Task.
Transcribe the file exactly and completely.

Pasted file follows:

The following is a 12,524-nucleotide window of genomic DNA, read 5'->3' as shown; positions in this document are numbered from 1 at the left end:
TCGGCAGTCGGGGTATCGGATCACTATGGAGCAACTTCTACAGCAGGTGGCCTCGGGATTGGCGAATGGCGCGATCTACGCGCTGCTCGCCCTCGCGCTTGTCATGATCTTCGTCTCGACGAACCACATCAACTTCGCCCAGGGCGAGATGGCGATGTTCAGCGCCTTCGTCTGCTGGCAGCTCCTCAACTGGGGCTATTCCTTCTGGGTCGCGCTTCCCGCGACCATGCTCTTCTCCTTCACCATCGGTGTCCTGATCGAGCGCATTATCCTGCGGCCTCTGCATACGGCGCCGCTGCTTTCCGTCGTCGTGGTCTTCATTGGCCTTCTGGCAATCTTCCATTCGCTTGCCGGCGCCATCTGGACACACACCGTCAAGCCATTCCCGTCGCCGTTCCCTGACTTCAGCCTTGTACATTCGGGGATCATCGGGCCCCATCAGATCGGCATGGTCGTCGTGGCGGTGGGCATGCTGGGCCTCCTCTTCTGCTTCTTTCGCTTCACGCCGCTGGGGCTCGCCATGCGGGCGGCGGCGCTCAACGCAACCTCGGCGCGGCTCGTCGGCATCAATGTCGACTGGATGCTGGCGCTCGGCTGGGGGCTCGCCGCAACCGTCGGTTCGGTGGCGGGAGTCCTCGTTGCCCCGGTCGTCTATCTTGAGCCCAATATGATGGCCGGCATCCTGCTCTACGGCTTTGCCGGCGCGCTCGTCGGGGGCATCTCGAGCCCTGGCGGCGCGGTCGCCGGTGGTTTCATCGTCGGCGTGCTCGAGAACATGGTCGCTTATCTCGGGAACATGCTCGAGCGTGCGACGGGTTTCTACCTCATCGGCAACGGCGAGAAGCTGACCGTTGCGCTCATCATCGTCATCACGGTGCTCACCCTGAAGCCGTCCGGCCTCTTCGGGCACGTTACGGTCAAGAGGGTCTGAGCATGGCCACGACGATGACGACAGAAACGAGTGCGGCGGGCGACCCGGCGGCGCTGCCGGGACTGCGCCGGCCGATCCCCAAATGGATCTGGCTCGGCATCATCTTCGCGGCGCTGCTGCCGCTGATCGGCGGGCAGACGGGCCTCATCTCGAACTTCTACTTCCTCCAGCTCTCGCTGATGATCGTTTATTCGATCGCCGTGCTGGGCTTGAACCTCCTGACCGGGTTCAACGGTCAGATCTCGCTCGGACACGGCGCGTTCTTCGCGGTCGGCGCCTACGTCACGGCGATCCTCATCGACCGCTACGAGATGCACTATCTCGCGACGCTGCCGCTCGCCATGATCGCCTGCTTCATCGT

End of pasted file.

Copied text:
The following is a 12,524-nucleotide window of genomic DNA, read 5'->3' as shown; positions in this document are numbered from 1 at the left end:
TCGGCAGTCGGGGTATCGGATCACTATGGAGCAACTTCTACAGCAGGTGGCCTCGGGATTGGCGAATGGCGCGATCTACGCGCTGCTCGCCCTCGCGCTTGTCATGATCTTCGTCTCGACGAACCACATCAACTTCGCCCAGGGCGAGATGGCGATGTTCAGCGCCTTCGTCTGCTGGCAGCTCCTCAACTGGGGCTATTCCTTCTGGGTCGCGCTTCCCGCGACCATGCTCTTCTCCTTCACCATCGGTGTCCTGATCGAGCGCATTATCCTGCGGCCTCTGCATACGGCGCCGCTGCTTTCCGTCGTCGTGGTCTTCATTGGCCTTCTGGCAATCTTCCATTCGCTTGCCGGCGCCATCTGGACACACACCGTCAAGCCATTCCCGTCGCCGTTCCCTGACTTCAGCCTTGTACATTCGGGGATCATCGGGCCCCATCAGATCGGCATGGTCGTCGTGGCGGTGGGCATGCTGGGCCTCCTCTTCTGCTTCTTTCGCTTCACGCCGCTGGGGCTCGCCATGCGGGCGGCGGCGCTCAACGCAACCTCGGCGCGGCTCGTCGGCATCAATGTCGACTGGATGCTGGCGCTCGGCTGGGGGCTCGCCGCAACCGTCGGTTCGGTGGCGGGAGTCCTCGTTGCCCCGGTCGTCTATCTTGAGCCCAATATGATGGCCGGCATCCTGCTCTACGGCTTTGCCGGCGCGCTCGTCGGGGGCATCTCGAGCCCTGGCGGCGCGGTCGCCGGTGGTTTCATCGTCGGCGTGCTCGAGAACATGGTCGCTTATCTCGGGAACATGCTCGAGCGTGCGACGGGTTTCTACCTCATCGGCAACGGCGAGAAGCTGACCGTTGCGCTCATCATCGTCATCACGGTGCTCACCCTGAAGCCGTCCGGCCTCTTCGGGCACGTTACGGTCAAGAGGGTCTGAGCATGGCCACGACGATGACGACAGAAACGAGTGCGGCGGGCGACCCGGCGGCGCTGCCGGGACTGCGCCGGCCGATCCCCAAATGGATCTGGCTCGGCATCATCTTCGCGGCGCTGCTGCCGCTGATCGGCGGGCAGACGGGCCTCATCTCGAACTTCTACTTCCTCCAGCTCTCGCTGATGATCGTTTATTCGATCGCCGTGCTGGGCTTGAACCTCCTGACCGGGTTCAACGGTCAGATCTCGCTCGGACACGGCGCGTTCTTCGCGGTCGGCGCCTACGTCACGGCGATCCTCATCGACCGCTACGAGATGCACTATCTCGCGACGCTGCCGCTCGCCATGATCGCCTGCTTCATCGT